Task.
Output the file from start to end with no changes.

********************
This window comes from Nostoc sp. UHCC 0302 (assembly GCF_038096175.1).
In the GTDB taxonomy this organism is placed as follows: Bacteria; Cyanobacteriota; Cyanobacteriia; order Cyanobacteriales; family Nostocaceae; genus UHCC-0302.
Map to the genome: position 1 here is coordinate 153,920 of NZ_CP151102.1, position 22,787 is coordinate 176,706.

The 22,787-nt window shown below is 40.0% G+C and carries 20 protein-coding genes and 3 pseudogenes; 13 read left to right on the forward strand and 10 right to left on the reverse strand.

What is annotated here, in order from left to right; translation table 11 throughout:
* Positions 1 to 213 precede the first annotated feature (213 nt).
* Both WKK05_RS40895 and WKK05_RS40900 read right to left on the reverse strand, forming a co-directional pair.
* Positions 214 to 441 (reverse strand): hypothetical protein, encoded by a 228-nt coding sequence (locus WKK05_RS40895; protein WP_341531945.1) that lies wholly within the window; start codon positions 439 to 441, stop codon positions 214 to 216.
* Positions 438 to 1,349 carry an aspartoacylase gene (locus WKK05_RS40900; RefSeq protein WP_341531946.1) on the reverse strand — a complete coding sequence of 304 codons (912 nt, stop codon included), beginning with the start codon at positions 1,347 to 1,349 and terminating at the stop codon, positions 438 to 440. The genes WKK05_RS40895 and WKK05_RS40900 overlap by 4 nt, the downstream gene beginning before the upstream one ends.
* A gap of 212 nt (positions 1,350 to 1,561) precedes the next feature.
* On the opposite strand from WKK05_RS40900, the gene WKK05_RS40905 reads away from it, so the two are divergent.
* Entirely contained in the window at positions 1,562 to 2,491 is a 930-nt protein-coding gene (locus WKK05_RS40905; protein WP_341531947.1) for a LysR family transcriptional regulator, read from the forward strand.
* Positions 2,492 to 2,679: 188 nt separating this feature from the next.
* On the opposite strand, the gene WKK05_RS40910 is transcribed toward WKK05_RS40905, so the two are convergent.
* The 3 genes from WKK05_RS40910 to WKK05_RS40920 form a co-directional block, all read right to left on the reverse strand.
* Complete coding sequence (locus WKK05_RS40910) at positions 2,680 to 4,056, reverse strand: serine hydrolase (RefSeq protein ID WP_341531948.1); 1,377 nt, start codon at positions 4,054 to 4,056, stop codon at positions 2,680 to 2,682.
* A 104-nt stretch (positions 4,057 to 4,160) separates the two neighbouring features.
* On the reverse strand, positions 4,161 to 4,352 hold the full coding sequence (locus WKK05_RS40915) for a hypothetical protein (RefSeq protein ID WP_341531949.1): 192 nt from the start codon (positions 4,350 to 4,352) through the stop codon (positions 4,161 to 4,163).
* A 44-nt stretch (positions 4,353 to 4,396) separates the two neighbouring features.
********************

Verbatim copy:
This window comes from Nostoc sp. UHCC 0302 (assembly GCF_038096175.1).
In the GTDB taxonomy this organism is placed as follows: Bacteria; Cyanobacteriota; Cyanobacteriia; order Cyanobacteriales; family Nostocaceae; genus UHCC-0302.
Map to the genome: position 1 here is coordinate 153,920 of NZ_CP151102.1, position 22,787 is coordinate 176,706.

The 22,787-nt window shown below is 40.0% G+C and carries 20 protein-coding genes and 3 pseudogenes; 13 read left to right on the forward strand and 10 right to left on the reverse strand.

What is annotated here, in order from left to right; translation table 11 throughout:
* Positions 1 to 213 precede the first annotated feature (213 nt).
* Both WKK05_RS40895 and WKK05_RS40900 read right to left on the reverse strand, forming a co-directional pair.
* Positions 214 to 441 (reverse strand): hypothetical protein, encoded by a 228-nt coding sequence (locus WKK05_RS40895; protein WP_341531945.1) that lies wholly within the window; start codon positions 439 to 441, stop codon positions 214 to 216.
* Positions 438 to 1,349 carry an aspartoacylase gene (locus WKK05_RS40900; RefSeq protein WP_341531946.1) on the reverse strand — a complete coding sequence of 304 codons (912 nt, stop codon included), beginning with the start codon at positions 1,347 to 1,349 and terminating at the stop codon, positions 438 to 440. The genes WKK05_RS40895 and WKK05_RS40900 overlap by 4 nt, the downstream gene beginning before the upstream one ends.
* A gap of 212 nt (positions 1,350 to 1,561) precedes the next feature.
* On the opposite strand from WKK05_RS40900, the gene WKK05_RS40905 reads away from it, so the two are divergent.
* Entirely contained in the window at positions 1,562 to 2,491 is a 930-nt protein-coding gene (locus WKK05_RS40905; protein WP_341531947.1) for a LysR family transcriptional regulator, read from the forward strand.
* Positions 2,492 to 2,679: 188 nt separating this feature from the next.
* On the opposite strand, the gene WKK05_RS40910 is transcribed toward WKK05_RS40905, so the two are convergent.
* The 3 genes from WKK05_RS40910 to WKK05_RS40920 form a co-directional block, all read right to left on the reverse strand.
* Complete coding sequence (locus WKK05_RS40910) at positions 2,680 to 4,056, reverse strand: serine hydrolase (RefSeq protein ID WP_341531948.1); 1,377 nt, start codon at positions 4,054 to 4,056, stop codon at positions 2,680 to 2,682.
* A 104-nt stretch (positions 4,057 to 4,160) separates the two neighbouring features.
* On the reverse strand, positions 4,161 to 4,352 hold the full coding sequence (locus WKK05_RS40915) for a hypothetical protein (RefSeq protein ID WP_341531949.1): 192 nt from the start codon (positions 4,350 to 4,352) through the stop codon (positions 4,161 to 4,163).
* A 44-nt stretch (positions 4,353 to 4,396) separates the two neighbouring features.